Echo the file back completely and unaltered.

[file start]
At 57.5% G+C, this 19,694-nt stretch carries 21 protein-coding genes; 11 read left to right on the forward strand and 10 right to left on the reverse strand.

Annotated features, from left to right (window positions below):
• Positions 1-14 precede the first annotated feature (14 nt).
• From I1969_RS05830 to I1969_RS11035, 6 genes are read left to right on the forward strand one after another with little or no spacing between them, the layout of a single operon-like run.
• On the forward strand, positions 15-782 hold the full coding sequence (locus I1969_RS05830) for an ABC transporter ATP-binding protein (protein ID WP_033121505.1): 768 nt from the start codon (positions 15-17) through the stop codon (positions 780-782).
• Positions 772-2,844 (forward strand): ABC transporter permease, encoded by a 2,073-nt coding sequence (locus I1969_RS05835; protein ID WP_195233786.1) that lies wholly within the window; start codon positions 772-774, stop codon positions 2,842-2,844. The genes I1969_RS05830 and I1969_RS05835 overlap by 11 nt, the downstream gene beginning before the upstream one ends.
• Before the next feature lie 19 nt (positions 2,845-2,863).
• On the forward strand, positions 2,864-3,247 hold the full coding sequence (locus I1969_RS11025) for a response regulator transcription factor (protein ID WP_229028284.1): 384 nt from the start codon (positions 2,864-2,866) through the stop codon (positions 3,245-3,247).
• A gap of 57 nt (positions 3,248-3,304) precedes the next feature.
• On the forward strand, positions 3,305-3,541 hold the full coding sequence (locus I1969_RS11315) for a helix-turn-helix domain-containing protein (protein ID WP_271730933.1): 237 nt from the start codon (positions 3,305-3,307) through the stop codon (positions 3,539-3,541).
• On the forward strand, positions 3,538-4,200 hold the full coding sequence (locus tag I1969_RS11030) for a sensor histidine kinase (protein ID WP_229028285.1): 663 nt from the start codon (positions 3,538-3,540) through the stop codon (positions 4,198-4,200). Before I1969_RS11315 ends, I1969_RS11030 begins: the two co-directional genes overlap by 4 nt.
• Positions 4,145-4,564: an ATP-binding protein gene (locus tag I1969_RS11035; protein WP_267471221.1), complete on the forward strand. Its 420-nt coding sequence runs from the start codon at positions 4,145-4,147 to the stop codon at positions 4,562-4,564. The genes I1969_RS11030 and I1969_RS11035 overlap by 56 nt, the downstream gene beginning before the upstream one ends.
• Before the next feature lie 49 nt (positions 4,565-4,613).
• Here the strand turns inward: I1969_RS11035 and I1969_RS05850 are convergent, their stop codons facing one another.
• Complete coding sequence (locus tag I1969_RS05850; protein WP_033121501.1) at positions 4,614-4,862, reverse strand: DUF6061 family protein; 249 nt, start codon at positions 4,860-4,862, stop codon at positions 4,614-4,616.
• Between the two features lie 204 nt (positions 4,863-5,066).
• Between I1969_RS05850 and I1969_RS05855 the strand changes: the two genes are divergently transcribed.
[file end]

At 57.5% G+C, this 19,694-nt stretch carries 21 protein-coding genes; 11 read left to right on the forward strand and 10 right to left on the reverse strand.

Annotated features, from left to right (window positions below):
• Positions 1-14 precede the first annotated feature (14 nt).
• From I1969_RS05830 to I1969_RS11035, 6 genes are read left to right on the forward strand one after another with little or no spacing between them, the layout of a single operon-like run.
• On the forward strand, positions 15-782 hold the full coding sequence (locus I1969_RS05830) for an ABC transporter ATP-binding protein (protein ID WP_033121505.1): 768 nt from the start codon (positions 15-17) through the stop codon (positions 780-782).
• Positions 772-2,844 (forward strand): ABC transporter permease, encoded by a 2,073-nt coding sequence (locus I1969_RS05835; protein ID WP_195233786.1) that lies wholly within the window; start codon positions 772-774, stop codon positions 2,842-2,844. The genes I1969_RS05830 and I1969_RS05835 overlap by 11 nt, the downstream gene beginning before the upstream one ends.
• Before the next feature lie 19 nt (positions 2,845-2,863).
• On the forward strand, positions 2,864-3,247 hold the full coding sequence (locus I1969_RS11025) for a response regulator transcription factor (protein ID WP_229028284.1): 384 nt from the start codon (positions 2,864-2,866) through the stop codon (positions 3,245-3,247).
• A gap of 57 nt (positions 3,248-3,304) precedes the next feature.
• On the forward strand, positions 3,305-3,541 hold the full coding sequence (locus I1969_RS11315) for a helix-turn-helix domain-containing protein (protein ID WP_271730933.1): 237 nt from the start codon (positions 3,305-3,307) through the stop codon (positions 3,539-3,541).
• On the forward strand, positions 3,538-4,200 hold the full coding sequence (locus tag I1969_RS11030) for a sensor histidine kinase (protein ID WP_229028285.1): 663 nt from the start codon (positions 3,538-3,540) through the stop codon (positions 4,198-4,200). Before I1969_RS11315 ends, I1969_RS11030 begins: the two co-directional genes overlap by 4 nt.
• Positions 4,145-4,564: an ATP-binding protein gene (locus tag I1969_RS11035; protein WP_267471221.1), complete on the forward strand. Its 420-nt coding sequence runs from the start codon at positions 4,145-4,147 to the stop codon at positions 4,562-4,564. The genes I1969_RS11030 and I1969_RS11035 overlap by 56 nt, the downstream gene beginning before the upstream one ends.
• Before the next feature lie 49 nt (positions 4,565-4,613).
• Here the strand turns inward: I1969_RS11035 and I1969_RS05850 are convergent, their stop codons facing one another.
• Complete coding sequence (locus tag I1969_RS05850; protein WP_033121501.1) at positions 4,614-4,862, reverse strand: DUF6061 family protein; 249 nt, start codon at positions 4,860-4,862, stop codon at positions 4,614-4,616.
• Between the two features lie 204 nt (positions 4,863-5,066).
• Between I1969_RS05850 and I1969_RS05855 the strand changes: the two genes are divergently transcribed.